Egyptian Muslim scholar: No connection between Temple Mt., Islam
Renowned Egyptian scholar Youssef Ziedan, a specialist in Arabic and Islamic studies, has given a series of interviews to Egyptian television stations of late, the purpose of which appears to be to anger his Muslim colleagues.
His main point has been to say that there is actually no connection between Jerusalem and ancient Islam. When Islam was founded during the 7th century, he says, Jerusalem was a holy city to the Jews, while the Mosque of Omar was not even built until 74 years after Muhammed's death. The reason it was built, Ziedan says, is because the builder wished to detract from the centrality of Mecca in Islam.
Prof. Ziedan is the director of the Manuscript Center and Museum in the Library of Alexandria. He is a public lecturer, university professor, columnist and prolific author of more than 50 books. He won the 2009 International Prize for Arabic Fiction for his work Azazeel, which was also translated into Hebrew.
Jerusalem was not known as Al-Quds (City of the Sanctuary) during Muhammad's times, Ziedan says.
"Al-Aksa is not ours," he emphasizes, "and though the word comes from the word 'extreme,' it does not refer to the far mosque on the Temple Mount, but rather to a mosque that is the "further" of two mosques in Mecca.
According to Ziedan, Muslims are purposely and falsely turning a political struggle between Israel and the Arabs into a religious one. "The religious aspect of the conflict is nonsense… The only reason why Muslims insist on the sanctity of Jerusalem is simply politics."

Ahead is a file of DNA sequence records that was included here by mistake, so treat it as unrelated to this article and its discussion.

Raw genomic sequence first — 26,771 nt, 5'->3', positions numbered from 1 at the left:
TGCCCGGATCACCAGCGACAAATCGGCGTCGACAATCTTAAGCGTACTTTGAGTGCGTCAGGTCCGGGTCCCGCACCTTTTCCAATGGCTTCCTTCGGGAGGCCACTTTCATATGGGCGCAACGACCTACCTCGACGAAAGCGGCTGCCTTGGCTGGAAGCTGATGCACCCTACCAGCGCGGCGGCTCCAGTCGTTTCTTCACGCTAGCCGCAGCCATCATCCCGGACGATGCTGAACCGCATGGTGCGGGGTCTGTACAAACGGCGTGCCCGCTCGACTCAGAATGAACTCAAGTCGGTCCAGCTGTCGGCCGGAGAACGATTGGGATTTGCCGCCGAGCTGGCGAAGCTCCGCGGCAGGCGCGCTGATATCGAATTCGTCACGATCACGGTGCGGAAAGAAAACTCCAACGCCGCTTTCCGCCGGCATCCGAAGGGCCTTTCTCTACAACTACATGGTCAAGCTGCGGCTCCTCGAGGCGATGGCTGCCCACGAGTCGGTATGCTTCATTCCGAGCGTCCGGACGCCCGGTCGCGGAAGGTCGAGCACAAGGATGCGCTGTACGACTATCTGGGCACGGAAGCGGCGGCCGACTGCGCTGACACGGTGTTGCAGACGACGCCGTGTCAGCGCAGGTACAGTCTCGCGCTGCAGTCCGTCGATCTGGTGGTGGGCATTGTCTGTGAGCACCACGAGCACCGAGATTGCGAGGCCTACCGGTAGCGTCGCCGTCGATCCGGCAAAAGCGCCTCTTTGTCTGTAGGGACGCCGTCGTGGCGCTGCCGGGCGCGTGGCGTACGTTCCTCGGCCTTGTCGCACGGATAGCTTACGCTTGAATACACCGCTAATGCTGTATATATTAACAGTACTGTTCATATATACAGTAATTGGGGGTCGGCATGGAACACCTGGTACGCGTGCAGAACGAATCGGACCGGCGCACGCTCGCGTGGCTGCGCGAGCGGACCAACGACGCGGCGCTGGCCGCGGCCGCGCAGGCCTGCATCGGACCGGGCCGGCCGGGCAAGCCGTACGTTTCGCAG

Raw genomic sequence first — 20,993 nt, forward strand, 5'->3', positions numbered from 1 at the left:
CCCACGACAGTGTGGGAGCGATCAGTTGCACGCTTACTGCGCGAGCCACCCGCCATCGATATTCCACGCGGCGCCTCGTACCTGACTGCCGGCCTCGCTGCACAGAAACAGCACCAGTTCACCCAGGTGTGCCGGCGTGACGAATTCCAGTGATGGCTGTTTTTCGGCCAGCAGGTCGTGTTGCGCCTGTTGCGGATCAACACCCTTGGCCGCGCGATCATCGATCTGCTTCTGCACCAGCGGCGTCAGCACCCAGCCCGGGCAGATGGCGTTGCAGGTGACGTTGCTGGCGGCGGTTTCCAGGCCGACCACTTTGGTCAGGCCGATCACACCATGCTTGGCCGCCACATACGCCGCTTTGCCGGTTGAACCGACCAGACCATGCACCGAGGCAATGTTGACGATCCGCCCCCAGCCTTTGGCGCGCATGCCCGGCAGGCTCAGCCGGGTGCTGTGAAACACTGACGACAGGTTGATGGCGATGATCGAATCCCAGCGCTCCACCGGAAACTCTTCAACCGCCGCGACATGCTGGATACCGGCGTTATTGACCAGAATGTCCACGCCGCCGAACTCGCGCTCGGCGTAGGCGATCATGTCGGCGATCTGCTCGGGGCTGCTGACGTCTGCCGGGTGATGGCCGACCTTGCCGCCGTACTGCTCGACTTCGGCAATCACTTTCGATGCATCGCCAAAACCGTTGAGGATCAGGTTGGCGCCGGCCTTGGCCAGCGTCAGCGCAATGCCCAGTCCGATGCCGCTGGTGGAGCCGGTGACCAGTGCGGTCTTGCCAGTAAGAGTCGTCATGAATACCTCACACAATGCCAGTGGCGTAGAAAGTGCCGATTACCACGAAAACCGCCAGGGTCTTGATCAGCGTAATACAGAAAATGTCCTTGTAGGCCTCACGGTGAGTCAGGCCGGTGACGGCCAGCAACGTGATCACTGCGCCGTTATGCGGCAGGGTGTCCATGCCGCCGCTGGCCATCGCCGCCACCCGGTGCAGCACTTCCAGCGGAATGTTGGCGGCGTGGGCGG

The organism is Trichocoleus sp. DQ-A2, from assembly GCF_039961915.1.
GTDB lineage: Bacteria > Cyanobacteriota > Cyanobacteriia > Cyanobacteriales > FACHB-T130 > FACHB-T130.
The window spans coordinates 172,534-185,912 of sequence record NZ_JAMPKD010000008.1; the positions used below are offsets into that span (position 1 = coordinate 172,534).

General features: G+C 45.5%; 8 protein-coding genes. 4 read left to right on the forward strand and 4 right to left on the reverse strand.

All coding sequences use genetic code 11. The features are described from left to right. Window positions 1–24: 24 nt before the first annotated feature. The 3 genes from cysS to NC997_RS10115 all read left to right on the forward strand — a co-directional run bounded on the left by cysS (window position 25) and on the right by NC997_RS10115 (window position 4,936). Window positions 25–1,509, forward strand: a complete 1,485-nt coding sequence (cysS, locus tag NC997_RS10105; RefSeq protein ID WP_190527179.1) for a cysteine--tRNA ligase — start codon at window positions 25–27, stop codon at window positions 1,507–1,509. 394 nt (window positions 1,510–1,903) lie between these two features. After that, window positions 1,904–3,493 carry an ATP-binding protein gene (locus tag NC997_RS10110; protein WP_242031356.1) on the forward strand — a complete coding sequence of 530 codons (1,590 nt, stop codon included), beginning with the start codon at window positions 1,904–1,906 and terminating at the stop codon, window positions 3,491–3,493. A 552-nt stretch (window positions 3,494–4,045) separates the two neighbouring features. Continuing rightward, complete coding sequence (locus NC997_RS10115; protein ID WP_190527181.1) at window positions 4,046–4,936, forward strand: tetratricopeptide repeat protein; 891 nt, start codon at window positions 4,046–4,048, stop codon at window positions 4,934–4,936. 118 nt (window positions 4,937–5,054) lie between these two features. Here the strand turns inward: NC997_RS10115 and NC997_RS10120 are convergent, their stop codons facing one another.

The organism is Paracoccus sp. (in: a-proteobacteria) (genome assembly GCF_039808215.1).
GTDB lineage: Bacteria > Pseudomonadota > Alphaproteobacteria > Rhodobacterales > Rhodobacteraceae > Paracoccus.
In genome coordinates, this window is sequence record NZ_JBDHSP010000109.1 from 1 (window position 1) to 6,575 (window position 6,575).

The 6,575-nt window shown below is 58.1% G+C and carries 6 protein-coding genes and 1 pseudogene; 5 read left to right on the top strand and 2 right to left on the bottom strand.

Sheikh Hashem Abdul Rahman Mahajeina, of the Islamic Movement in Israel, is among many to attack Prof. Ziedan. While others call Ziedan a "heretic," Mahajeina told Army Radio on Sunday simply that Ziedan was "talking nonsense…. Allah told the prophets to build a mosque in Jerusalem. It was built during Muhammed's times, and he even prayed there." He then retracted somewhat: "It's not a matter of a building, but rather the location. It could be that other nations built [the mosque], it could be it was destroyed in an earthquake… What counts is the location."
Just last week, the Israel Antiquities Authority announced that it had unearthed further evidence of Jewish history in Jerusalem, from centuries before the founding of Islam. An impression of the royal seal of the Biblical King Hezekiah, who reigned between 727–698 BCE, was discovered at the foot of the southern wall of the Temple Mount.
In a related study, the late Rabbi Shlomo Goren, a Temple Mount expert and Chief Rabbi of the IDF and later of Israel, wrote that Omar built the Dome of the Rock sanctuary to serve as a house of prayer – not for the Moslems, but for the Jews.
Prof. Ziedan's claims support knowledge long held by Jewish historians. Muslims have historically attached themselves to Jerusalem only when political expedient, beginning with Mohammed himself. In a barefaced attempt to win over the Jews living near him, the founder of Islam decided to announce that prayers would be directed towards Jerusalem – but when the Jews scorned his advances, he slaughtered many of them, and proceeded to direct his followers' prayers towards Mecca instead.
Not only did Mohammed never mention the city in the Koran, but later, when Moslems conquered the Holy Land, they totally ignored Jerusalem and established their capital in Ramle.
Today, once again, it is often overlooked that as recently as 1964, the original PLO charter did not even mention Jerusalem.